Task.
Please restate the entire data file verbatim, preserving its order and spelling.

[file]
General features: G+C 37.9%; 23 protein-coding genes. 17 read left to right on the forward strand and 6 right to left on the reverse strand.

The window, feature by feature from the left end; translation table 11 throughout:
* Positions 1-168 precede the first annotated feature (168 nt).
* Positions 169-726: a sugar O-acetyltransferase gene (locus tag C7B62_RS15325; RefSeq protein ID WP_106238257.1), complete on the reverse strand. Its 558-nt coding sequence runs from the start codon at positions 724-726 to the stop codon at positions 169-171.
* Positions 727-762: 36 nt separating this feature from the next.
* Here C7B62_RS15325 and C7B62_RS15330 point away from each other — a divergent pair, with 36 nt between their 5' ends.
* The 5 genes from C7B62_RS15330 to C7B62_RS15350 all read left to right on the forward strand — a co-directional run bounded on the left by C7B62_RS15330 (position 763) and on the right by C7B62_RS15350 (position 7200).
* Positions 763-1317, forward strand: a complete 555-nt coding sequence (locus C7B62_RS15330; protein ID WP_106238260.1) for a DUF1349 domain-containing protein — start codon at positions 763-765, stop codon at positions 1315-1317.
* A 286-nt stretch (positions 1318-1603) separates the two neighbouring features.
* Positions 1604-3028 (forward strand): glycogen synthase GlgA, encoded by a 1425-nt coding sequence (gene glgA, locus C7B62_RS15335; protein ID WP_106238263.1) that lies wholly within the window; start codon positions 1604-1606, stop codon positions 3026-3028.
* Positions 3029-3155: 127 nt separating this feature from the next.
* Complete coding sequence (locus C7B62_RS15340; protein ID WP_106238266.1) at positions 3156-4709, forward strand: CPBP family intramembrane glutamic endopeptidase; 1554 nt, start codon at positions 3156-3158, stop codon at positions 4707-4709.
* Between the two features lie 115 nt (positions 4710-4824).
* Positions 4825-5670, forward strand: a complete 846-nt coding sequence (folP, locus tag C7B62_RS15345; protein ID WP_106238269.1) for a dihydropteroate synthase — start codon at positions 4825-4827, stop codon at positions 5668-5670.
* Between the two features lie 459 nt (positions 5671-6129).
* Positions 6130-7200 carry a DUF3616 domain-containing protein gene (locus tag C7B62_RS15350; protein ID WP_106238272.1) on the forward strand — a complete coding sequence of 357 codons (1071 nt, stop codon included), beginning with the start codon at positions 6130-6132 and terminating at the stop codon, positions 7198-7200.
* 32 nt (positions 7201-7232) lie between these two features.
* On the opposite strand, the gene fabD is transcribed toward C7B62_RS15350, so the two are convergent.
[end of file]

General features: G+C 37.9%; 23 protein-coding genes. 17 read left to right on the forward strand and 6 right to left on the reverse strand.

The window, feature by feature from the left end; translation table 11 throughout:
* Positions 1-168 precede the first annotated feature (168 nt).
* Positions 169-726: a sugar O-acetyltransferase gene (locus tag C7B62_RS15325; RefSeq protein ID WP_106238257.1), complete on the reverse strand. Its 558-nt coding sequence runs from the start codon at positions 724-726 to the stop codon at positions 169-171.
* Positions 727-762: 36 nt separating this feature from the next.
* Here C7B62_RS15325 and C7B62_RS15330 point away from each other — a divergent pair, with 36 nt between their 5' ends.
* The 5 genes from C7B62_RS15330 to C7B62_RS15350 all read left to right on the forward strand — a co-directional run bounded on the left by C7B62_RS15330 (position 763) and on the right by C7B62_RS15350 (position 7200).
* Positions 763-1317, forward strand: a complete 555-nt coding sequence (locus C7B62_RS15330; protein ID WP_106238260.1) for a DUF1349 domain-containing protein — start codon at positions 763-765, stop codon at positions 1315-1317.
* A 286-nt stretch (positions 1318-1603) separates the two neighbouring features.
* Positions 1604-3028 (forward strand): glycogen synthase GlgA, encoded by a 1425-nt coding sequence (gene glgA, locus C7B62_RS15335; protein ID WP_106238263.1) that lies wholly within the window; start codon positions 1604-1606, stop codon positions 3026-3028.
* Positions 3029-3155: 127 nt separating this feature from the next.
* Complete coding sequence (locus C7B62_RS15340; protein ID WP_106238266.1) at positions 3156-4709, forward strand: CPBP family intramembrane glutamic endopeptidase; 1554 nt, start codon at positions 3156-3158, stop codon at positions 4707-4709.
* Between the two features lie 115 nt (positions 4710-4824).
* Positions 4825-5670, forward strand: a complete 846-nt coding sequence (folP, locus tag C7B62_RS15345; protein ID WP_106238269.1) for a dihydropteroate synthase — start codon at positions 4825-4827, stop codon at positions 5668-5670.
* Between the two features lie 459 nt (positions 5671-6129).
* Positions 6130-7200 carry a DUF3616 domain-containing protein gene (locus tag C7B62_RS15350; protein ID WP_106238272.1) on the forward strand — a complete coding sequence of 357 codons (1071 nt, stop codon included), beginning with the start codon at positions 6130-6132 and terminating at the stop codon, positions 7198-7200.
* 32 nt (positions 7201-7232) lie between these two features.
* On the opposite strand, the gene fabD is transcribed toward C7B62_RS15350, so the two are convergent.